We are a commune of inquiring, skeptical, politically centrist, capitalist, anglophile, traditionalist New England Yankee humans, humanoids, and animals with many interests beyond and above politics. Each of us has had a high-school education (or GED), but all had ADD so didn't pay attention very well, especially the dogs. Each one of us does "try my best to be just like I am," and none of us enjoys working for others, including for Maggie, from whom we receive neither a nickel nor a dime. Freedom from nags, cranks, government, do-gooders, control-freaks and idiots is all that we ask for.
On vision, President Obama is very inspiring. He has given moderates in Muslim countries room to move by speaking to them directly and respectfully, while at the same time continuing to wage an aggressive and necessary battle against radical Islamists who have declared war on the U.S. However, he has made too many apologies. And at this point, his strategy is too naïve and has too little coherence to be called a strategy. If the issue of foreign policy had been more important in his presidential campaign—and therefore important to the electorate—I might be more critical. And if I weren't a supporter, my judgment would be harsher. But in this realm, I'm still hoping for improvement.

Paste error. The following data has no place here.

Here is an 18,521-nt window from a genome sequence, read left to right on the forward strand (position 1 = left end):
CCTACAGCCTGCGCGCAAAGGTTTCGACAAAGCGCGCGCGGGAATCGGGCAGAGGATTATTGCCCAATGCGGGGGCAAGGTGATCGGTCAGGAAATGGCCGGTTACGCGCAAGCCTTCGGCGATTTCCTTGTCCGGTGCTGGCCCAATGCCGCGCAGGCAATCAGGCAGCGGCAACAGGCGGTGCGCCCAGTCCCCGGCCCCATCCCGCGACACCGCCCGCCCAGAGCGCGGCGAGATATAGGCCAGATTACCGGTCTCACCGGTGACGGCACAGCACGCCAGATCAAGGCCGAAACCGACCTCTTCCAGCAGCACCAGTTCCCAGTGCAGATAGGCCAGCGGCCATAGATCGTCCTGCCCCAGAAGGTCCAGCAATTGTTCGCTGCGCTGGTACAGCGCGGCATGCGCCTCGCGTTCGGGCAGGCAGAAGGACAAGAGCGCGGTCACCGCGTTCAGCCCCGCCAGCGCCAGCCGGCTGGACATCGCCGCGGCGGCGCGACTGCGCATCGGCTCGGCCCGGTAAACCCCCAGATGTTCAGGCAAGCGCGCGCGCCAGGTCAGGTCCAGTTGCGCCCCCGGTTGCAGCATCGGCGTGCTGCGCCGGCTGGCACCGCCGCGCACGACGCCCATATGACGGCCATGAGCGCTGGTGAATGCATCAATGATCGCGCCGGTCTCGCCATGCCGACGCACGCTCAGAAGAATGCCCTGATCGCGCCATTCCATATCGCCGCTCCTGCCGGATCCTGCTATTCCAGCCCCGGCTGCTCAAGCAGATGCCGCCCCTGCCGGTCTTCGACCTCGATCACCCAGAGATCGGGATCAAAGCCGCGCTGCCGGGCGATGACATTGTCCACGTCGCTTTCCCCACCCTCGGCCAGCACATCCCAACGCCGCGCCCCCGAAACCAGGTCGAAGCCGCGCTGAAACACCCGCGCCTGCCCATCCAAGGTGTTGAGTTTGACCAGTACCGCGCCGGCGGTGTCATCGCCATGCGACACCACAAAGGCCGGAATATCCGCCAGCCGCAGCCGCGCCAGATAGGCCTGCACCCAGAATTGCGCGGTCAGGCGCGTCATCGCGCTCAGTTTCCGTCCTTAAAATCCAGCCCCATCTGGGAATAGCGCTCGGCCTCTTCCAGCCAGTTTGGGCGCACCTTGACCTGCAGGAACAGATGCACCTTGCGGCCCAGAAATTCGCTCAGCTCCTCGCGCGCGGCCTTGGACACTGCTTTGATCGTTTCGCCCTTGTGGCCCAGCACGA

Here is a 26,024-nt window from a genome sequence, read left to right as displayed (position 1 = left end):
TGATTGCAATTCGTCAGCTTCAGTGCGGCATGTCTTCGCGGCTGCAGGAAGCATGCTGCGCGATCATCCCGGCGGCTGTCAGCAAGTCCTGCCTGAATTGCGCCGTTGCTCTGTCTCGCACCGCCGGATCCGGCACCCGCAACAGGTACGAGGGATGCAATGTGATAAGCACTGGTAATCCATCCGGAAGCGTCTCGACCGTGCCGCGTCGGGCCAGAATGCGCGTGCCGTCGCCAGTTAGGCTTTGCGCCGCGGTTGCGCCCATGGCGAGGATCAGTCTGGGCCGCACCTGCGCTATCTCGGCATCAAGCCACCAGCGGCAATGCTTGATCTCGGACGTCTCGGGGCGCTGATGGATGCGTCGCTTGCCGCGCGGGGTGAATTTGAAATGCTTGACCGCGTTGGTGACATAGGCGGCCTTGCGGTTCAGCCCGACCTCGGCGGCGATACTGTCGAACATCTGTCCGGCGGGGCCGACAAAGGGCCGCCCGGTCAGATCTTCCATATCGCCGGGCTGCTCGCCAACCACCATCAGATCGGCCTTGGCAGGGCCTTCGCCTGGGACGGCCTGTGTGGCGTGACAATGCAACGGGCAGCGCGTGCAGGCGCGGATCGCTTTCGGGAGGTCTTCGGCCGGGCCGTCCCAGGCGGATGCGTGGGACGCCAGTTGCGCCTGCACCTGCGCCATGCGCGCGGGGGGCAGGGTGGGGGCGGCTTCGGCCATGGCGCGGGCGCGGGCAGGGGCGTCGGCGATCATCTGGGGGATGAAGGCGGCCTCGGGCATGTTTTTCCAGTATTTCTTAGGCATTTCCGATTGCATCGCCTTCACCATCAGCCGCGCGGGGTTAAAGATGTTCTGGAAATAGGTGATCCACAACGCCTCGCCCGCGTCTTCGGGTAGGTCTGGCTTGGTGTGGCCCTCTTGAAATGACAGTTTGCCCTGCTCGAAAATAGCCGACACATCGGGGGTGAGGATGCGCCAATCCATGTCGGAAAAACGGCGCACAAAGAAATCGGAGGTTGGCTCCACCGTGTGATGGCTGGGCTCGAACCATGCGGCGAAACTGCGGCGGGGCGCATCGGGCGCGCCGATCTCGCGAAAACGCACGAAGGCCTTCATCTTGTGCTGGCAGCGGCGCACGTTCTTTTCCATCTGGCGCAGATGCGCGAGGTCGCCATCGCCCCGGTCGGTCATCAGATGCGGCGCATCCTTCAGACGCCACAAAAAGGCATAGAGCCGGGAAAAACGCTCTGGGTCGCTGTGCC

As Canadians have discovered, liberty is lost very quietly and quickly. And trying to get it back is slow and painful - particularly at a time when artists, universities, publishers and others who congratulate themselves incessantly on their truth-telling courage find increasingly pre-emptiveself-censorship the better part of valor.
A brief history of the prevention of tyranny. Doug Ross. One quote:
The French nobleman and legal expert Charles-Louis de Secondat, the Baron de Montesquieu, studied the rise and fall of the Roman Republic. He believed that a properly designed government, in order to prevent tyranny, would require three branches of government. He wrote, "If it is to provide its citizens with the greatest possible liberty, a government must have certain features. First, since 'constant experience shows us that every man invested with power is apt to abuse it … it is necessary from the very nature of things that power should be a check to power' . This is achieved through the separation of the executive, legislative, and judicial powers of government... [to prevent any one] from acting tyrannically."